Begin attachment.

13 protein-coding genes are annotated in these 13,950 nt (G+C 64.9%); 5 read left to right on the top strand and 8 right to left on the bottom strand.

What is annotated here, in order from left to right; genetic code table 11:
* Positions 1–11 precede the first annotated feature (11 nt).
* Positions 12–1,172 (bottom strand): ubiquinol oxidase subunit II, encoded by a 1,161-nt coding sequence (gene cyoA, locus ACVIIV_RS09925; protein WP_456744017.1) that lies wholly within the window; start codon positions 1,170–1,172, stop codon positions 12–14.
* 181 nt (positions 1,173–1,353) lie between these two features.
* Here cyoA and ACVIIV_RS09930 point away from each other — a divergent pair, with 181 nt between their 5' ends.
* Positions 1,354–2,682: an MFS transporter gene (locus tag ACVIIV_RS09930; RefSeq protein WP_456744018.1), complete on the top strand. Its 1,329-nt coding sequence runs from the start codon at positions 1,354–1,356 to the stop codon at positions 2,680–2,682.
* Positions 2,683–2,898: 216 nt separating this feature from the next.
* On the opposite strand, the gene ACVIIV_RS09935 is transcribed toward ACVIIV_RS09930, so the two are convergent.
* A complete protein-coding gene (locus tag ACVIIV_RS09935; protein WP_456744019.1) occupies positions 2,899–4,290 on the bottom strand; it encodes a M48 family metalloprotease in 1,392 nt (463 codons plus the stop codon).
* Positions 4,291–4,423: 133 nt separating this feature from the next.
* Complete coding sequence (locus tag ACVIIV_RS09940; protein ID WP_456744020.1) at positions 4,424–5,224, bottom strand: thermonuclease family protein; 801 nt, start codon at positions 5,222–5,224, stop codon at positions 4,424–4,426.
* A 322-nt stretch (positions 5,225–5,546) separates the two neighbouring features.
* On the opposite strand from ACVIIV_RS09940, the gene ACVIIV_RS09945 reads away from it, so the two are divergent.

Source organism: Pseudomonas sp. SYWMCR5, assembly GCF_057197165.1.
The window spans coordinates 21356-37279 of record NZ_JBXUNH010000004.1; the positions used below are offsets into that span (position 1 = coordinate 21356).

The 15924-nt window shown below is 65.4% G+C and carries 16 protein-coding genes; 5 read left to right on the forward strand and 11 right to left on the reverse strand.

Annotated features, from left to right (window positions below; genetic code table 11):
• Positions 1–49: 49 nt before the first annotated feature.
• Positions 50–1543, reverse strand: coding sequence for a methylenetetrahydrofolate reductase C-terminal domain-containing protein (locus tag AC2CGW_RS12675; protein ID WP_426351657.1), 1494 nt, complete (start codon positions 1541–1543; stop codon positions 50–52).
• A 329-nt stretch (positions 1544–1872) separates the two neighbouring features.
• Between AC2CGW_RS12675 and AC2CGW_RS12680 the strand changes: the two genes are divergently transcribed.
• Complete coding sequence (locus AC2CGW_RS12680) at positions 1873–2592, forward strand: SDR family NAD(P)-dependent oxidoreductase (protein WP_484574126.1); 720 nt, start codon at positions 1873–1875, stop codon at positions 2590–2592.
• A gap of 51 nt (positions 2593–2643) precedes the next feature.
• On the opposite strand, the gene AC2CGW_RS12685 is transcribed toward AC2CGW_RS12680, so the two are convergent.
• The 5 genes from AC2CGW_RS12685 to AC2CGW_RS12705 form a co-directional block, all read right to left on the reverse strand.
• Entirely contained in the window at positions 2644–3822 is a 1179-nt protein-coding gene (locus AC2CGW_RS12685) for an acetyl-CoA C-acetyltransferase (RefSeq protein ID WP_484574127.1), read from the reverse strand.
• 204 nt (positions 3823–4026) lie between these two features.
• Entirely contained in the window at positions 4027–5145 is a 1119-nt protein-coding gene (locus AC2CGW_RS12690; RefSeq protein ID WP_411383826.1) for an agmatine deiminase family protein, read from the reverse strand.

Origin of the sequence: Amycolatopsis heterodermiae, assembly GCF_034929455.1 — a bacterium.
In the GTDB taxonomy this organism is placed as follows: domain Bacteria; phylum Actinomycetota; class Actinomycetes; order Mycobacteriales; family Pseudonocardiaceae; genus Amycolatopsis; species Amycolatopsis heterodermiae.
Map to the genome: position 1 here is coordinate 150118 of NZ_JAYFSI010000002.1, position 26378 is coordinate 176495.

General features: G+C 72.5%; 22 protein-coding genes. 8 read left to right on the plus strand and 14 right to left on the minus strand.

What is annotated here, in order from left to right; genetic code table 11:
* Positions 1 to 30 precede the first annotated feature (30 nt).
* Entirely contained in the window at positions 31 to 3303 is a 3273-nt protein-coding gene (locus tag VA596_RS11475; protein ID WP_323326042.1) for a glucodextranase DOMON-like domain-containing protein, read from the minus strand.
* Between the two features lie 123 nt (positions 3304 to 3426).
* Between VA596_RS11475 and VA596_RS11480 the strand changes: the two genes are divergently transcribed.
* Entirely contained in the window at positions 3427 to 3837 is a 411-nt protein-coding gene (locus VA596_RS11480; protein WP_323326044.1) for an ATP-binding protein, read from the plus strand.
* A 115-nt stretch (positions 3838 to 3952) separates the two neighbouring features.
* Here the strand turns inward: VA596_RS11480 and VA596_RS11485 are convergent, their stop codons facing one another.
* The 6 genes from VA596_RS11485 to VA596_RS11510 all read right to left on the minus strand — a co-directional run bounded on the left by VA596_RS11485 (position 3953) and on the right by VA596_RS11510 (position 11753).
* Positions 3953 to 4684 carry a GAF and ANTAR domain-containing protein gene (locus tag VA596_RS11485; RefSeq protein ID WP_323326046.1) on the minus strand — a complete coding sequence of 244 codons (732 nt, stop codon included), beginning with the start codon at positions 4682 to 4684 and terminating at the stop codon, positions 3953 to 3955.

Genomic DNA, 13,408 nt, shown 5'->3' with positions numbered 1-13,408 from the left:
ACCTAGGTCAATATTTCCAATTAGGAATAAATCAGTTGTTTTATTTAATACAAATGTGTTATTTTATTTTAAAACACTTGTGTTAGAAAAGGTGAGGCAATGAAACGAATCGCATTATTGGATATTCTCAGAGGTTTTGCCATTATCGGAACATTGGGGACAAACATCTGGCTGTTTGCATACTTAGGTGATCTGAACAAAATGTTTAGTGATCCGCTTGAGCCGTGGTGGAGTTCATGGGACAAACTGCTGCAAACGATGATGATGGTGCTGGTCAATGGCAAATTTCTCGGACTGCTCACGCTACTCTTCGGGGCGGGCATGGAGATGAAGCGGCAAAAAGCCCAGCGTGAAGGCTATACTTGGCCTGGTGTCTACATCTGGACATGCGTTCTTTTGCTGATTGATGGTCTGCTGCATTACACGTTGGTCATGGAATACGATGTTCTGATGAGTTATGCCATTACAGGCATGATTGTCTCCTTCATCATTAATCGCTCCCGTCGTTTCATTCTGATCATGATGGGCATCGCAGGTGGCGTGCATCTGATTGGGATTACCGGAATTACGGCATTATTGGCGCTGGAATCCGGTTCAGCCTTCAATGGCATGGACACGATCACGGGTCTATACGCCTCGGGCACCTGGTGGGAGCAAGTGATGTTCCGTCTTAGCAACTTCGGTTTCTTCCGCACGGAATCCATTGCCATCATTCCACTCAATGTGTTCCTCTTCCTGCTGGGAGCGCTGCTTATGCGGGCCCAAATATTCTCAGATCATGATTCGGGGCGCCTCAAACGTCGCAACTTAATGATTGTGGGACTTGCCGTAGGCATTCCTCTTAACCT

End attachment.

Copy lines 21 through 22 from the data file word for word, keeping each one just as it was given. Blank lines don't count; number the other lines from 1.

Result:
• A 329-nt stretch (positions 1544–1872) separates the two neighbouring features.
• Between AC2CGW_RS12675 and AC2CGW_RS12680 the strand changes: the two genes are divergently transcribed.